I have watched you bring children to the United States for life-saving surgeries. I have seen you bring young lawyers from around the world to access some of the most prestigious chambers, offering them internships, jobs, and a fresh start at serving humanity. I have seen you organize conferences that make changes around human trafficking, gender violence, asylum and refugee issues, and so many more.
I have watched you tirelessly take call after call, most of which have been other people asking for help for life’s most important issues; helping them get their heat turned back on in the dead of winter, papers for legal work opportunities, hospice, wills, citizenship issues. You take the calls, and then you make the calls to resolve issue after issue. I am in awe of your bandwidth to serve. I am in adoration of the speed behind your solutions.

You have opened doors to new lawyers around the world who want to start legal practices that serve communities that typically don’t have access to legal justice. Your humble approach to leadership opens the hearts and minds of all those that see you as a mentor. Your fierce commitment to justice gives us courage to find and fight for something we hold as deeply true. Your kind disposition in the face of constant chaos offers me a perspective of peace as power. Your willingness to work for what others deem impossible makes me feel like nothing actually is, impossible.

I could write word after word about the wonder that you represent to me. A man who rescued kidnapped children, who eats for peace, who offers his home to complete strangers with no check-out date. A man who loves his family. A man who is a citizen of the globe that he fights, day and night, to make things more equitable for all of us. A warrior of peace, a king of kindness, a dedicated servant to those the rest of the world turns a blind eye. Someone who has this truly unique capacity to thrive in multiple realms of reality; just as comfortable at the dinner table of a billionaire as you are on the floor in the slums of India.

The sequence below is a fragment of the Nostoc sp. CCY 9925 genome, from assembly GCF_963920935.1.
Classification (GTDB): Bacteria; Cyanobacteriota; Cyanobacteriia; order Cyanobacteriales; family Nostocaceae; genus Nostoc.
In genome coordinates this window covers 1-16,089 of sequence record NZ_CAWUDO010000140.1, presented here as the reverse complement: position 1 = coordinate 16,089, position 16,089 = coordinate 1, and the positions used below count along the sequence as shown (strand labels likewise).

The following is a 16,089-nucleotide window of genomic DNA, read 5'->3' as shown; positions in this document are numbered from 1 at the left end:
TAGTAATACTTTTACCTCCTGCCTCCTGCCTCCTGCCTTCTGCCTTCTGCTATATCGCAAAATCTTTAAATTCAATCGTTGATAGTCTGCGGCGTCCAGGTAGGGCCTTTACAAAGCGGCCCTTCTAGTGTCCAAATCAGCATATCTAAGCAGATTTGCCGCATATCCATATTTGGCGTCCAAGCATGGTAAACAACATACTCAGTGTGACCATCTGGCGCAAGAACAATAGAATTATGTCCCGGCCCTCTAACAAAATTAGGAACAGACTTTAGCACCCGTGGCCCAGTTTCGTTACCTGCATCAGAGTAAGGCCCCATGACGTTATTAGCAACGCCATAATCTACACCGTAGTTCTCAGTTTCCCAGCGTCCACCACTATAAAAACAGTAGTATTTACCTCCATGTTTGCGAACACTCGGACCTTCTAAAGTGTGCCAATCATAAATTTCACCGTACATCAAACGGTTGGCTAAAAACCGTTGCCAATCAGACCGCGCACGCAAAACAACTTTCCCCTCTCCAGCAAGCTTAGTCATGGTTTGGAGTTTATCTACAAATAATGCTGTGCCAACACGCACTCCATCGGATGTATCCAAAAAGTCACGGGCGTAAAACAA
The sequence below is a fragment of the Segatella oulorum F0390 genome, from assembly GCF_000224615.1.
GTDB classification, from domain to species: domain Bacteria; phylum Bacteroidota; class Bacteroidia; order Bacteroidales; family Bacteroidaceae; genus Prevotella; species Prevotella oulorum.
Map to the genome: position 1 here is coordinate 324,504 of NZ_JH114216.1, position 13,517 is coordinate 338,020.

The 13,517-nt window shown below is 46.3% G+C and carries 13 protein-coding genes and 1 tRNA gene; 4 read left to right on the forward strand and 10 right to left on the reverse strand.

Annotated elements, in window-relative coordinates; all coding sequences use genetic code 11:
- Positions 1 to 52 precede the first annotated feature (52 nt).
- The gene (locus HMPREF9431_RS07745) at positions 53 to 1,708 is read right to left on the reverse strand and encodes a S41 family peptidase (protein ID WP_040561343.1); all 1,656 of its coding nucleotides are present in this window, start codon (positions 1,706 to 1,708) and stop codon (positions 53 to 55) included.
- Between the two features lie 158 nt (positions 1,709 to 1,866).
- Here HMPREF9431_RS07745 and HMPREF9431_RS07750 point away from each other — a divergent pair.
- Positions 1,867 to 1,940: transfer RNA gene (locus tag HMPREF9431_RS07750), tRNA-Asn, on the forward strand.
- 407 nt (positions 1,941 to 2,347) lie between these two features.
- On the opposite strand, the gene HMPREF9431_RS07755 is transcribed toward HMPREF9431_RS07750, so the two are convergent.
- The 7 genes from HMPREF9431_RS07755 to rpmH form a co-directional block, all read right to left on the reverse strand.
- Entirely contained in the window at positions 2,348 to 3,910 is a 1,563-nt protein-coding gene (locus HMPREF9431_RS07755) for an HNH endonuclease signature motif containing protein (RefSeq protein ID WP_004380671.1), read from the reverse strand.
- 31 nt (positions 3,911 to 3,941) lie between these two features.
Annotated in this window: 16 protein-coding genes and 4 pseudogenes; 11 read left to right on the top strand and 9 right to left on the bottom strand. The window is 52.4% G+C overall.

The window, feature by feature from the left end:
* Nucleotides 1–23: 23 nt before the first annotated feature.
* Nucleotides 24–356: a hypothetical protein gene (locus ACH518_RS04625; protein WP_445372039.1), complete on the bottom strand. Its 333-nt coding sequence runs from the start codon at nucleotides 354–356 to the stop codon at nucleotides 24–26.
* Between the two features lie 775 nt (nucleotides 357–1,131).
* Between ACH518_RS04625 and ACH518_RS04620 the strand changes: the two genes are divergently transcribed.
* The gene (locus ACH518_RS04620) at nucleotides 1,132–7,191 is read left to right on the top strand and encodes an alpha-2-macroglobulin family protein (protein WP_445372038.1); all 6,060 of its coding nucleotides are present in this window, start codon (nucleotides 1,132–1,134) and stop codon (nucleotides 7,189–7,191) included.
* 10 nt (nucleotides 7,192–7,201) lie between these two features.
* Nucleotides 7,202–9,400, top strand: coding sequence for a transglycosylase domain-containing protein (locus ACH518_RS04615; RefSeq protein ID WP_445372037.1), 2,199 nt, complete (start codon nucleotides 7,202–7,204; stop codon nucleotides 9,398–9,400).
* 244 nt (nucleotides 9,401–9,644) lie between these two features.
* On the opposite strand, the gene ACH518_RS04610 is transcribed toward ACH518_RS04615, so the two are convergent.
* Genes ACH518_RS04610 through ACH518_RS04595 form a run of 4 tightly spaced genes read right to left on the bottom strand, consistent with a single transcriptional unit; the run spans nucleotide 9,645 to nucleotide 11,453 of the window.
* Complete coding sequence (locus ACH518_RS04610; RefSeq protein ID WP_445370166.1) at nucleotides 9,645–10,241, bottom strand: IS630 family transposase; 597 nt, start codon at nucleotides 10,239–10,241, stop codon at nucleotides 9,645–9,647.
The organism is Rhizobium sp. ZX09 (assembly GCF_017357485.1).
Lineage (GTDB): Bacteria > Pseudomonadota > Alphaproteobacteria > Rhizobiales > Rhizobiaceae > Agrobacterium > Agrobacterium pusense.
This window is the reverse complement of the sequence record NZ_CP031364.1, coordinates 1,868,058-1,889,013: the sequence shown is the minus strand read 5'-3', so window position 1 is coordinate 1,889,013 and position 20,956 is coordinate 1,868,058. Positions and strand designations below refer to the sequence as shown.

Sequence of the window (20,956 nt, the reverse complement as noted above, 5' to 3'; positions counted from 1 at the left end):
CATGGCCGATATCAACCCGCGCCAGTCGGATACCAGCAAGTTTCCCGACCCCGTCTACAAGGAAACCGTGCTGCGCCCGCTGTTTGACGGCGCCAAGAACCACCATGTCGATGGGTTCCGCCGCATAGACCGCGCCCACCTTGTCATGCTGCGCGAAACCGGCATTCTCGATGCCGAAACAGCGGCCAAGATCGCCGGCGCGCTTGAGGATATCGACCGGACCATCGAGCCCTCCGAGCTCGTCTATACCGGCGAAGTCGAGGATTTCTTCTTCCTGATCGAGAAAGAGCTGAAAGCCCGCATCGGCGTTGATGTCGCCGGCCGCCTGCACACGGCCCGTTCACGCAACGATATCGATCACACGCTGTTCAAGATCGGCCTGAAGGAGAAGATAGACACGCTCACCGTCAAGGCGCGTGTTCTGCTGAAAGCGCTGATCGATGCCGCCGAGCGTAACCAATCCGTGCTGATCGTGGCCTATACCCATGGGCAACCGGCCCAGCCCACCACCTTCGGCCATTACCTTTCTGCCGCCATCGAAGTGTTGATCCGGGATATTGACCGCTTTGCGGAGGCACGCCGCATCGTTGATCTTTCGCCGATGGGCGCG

Fred Rooney, for as much as you embrace this Earth and make those of us who surround you feel its humanity, I must say.

There is something absolutely other-wordly about you.

I’ve called you an angel in the past, but that does not even capture the entirety of you. Because the angelic spirit lives and flies around someone that is not on this Earthly plane.
And you, my dear man, are not only living on this plane, but you are knee deep in its grit, with one hand deep in its soil building and guiding us towards a new future of fairness. And the other, opening doors. For every single person that has the good fortune and blessing of passing whatever door, in whatever city of whatever country you are in that moment; their life is about to get better. A lot better. I know mine has.

Of all the things you “do,” this is what I most love about you.

You make us better. All of us.

One life at a time changes, all because yours exists.

“There is this guy you should meet. His name is Fred Rooney.”

This has been one of my most unequivocal truths and one of my greatest blessings.

I thank life every single day that I met you,

Fred Rooney.

Meet Fred Rooney, founder of the Legal Incubator model, and a blessing to all who know him. 

Thanks for reading! 

This letter is a part of Brian Rashid’s “Love Letters to the World,” a global initiative bringing stories of hope, humanity, and travel/tourism to our world.

A huge thanks to Bradley Tusk, the sponsor of this series called, “Love Letters to New York City.” Bradley is owner of Tusk ventures and Founder of P&T Knitwear.

You can find their story, here. 

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As always, you can follow the journey on all social media platforms @BrianRashidGlobal and read the full collection of love letters at

Thank you so much for being here on what is literally my dream coming true.

Oh so true!

With Love,

Brian Rashid